We’re back with the final book of numbers for the fiscal 2010-11—the Q4 Report, or the quarterly report card of some of the top Indian companies’ results. Flip through the pages and read the stories that numbers have to tell. Run your finger down the price-earning (P-E) multiple column of public sector banks and then flip over the page and do the same for private sector banks. The higher numbers on Page 8 compared with the previous talk about the investor unease at government control and overall ennui in state-run banking. Look at net margins, return on equity and growth numbers in agro and agro based sectors and then look at those that have been liberalized like most manufacturing and services and you see the story of two Indias play out. One that remains tethered to the past and one that is racing towards getting India into to the ranks of a developed country.
Also See | The Q report (PDF)
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The next set of Q Reports may show the pressure of inflation and a tightening interest rate cycle. The smoke signals for the next four quarters are worrying. However, this is not a signal to move out of equity—zero equity in the portfolio is no longer an option for India targeting wealth creation. Tough times just mean more work for direct equity investors and prudence for those who access equity through funds. Thank you for mailing your suggestions on this new initiative from Mint and I look forward to your feedback on the additional data or analysis you want to see in the Q Series, Season 2.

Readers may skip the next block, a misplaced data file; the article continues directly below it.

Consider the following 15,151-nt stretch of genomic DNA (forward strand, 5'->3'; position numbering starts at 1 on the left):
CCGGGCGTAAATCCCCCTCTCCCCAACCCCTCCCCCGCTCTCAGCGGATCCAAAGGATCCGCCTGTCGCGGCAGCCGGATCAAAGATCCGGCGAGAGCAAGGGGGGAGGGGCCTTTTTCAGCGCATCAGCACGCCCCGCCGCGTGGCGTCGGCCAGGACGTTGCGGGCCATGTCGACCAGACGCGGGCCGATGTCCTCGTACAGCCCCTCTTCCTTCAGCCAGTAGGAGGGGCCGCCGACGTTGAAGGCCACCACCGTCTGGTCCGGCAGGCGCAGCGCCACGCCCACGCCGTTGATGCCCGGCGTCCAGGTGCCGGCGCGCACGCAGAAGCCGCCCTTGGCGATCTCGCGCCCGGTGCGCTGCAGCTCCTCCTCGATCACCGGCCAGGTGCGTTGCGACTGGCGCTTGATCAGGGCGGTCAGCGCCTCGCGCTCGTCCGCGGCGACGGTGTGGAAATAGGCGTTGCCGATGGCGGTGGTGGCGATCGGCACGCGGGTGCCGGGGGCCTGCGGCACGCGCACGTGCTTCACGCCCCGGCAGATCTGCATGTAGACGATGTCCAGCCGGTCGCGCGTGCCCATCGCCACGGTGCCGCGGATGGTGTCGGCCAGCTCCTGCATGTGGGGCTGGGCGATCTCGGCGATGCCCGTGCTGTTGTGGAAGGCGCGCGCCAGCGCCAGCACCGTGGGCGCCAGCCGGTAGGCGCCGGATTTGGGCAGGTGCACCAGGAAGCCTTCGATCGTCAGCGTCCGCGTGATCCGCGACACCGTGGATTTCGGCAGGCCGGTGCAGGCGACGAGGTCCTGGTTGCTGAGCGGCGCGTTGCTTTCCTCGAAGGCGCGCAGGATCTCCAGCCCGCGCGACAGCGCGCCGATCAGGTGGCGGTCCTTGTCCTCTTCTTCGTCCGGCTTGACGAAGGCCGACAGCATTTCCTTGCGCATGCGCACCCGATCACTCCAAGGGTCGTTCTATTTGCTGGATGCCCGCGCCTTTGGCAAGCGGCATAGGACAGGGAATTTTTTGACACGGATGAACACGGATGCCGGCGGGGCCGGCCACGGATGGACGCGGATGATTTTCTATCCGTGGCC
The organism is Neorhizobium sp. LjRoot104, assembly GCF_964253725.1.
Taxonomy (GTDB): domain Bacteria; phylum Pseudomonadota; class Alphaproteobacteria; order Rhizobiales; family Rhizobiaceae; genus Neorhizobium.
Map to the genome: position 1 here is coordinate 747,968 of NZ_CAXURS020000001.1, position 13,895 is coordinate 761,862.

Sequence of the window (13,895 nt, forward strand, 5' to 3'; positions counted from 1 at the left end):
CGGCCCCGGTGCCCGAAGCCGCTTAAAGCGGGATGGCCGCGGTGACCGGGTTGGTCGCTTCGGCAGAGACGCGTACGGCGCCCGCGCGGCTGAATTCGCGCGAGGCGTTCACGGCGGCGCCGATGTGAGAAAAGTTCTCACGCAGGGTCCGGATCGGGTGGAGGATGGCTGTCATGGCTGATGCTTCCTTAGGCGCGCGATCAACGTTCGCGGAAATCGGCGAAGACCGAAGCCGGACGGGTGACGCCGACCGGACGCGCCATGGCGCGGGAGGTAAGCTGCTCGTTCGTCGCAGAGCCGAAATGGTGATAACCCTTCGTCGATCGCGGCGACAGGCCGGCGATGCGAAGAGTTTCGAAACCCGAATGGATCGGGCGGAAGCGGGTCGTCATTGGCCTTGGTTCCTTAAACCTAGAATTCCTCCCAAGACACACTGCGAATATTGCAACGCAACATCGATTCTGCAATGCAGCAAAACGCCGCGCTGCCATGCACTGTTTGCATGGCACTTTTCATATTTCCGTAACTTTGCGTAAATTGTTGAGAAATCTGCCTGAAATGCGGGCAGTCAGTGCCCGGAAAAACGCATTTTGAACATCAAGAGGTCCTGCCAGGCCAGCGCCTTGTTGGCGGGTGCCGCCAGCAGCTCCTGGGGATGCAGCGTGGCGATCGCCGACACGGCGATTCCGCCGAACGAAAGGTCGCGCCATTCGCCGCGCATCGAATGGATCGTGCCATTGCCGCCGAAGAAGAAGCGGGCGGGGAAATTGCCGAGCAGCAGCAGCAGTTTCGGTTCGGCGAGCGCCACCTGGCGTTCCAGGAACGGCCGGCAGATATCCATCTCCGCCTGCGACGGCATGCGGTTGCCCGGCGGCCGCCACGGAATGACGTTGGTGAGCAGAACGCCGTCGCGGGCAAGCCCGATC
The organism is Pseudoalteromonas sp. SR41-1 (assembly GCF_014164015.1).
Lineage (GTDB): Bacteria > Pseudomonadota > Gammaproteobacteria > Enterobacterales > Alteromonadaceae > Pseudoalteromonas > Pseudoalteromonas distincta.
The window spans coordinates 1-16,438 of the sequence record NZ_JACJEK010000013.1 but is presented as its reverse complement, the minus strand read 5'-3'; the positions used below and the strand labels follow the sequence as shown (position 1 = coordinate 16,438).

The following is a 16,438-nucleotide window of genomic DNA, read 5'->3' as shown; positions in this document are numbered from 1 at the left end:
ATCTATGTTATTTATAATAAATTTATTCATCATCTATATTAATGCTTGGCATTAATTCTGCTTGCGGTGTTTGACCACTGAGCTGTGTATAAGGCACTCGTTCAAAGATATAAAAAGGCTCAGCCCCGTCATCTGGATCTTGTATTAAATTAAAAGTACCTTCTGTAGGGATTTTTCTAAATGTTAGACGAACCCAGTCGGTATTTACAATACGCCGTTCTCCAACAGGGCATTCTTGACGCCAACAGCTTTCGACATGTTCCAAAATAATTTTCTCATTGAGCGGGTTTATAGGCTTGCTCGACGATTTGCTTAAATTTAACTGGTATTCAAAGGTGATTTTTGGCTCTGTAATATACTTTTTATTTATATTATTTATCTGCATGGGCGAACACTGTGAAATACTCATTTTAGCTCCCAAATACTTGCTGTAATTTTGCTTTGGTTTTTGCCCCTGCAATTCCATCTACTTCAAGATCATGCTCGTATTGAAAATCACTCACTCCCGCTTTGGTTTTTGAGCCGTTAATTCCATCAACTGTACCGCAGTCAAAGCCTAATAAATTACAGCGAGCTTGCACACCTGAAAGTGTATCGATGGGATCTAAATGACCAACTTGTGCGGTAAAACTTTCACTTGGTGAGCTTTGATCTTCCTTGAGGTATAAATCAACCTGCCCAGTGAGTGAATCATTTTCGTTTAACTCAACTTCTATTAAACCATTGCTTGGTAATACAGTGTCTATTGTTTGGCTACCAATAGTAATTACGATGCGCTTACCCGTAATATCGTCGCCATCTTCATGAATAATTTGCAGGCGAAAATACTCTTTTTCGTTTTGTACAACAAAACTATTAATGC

Stay in the money.
The book has been indexed in industry-wise format. The industry classification has been done on the basis of core activities of the company, which have major contribution to the turnover of the company. If at least 50% of the company’s turnover comes from the activity, it has been classified under that head. The stocks have been picked on the basis of market capitalization and companies with highest market capitalization have found their place in detailed result analysis table. The other important stocks have been put in sector statistics table, which are also being picked on the basis of market capitalization and arranged alphabetically. The columns of sector statistics have three basic types of analytical components—earnings, valuations and returns. For earnings, price-earnings multliples and earnings per share are taken, price-to-book value ratio for valuations and return on equity for returns.
We have considered companies which came out with results till 20 May. Some companies have opted to publish audited results within 60 days from the end of quarter and these results were not available for analysis.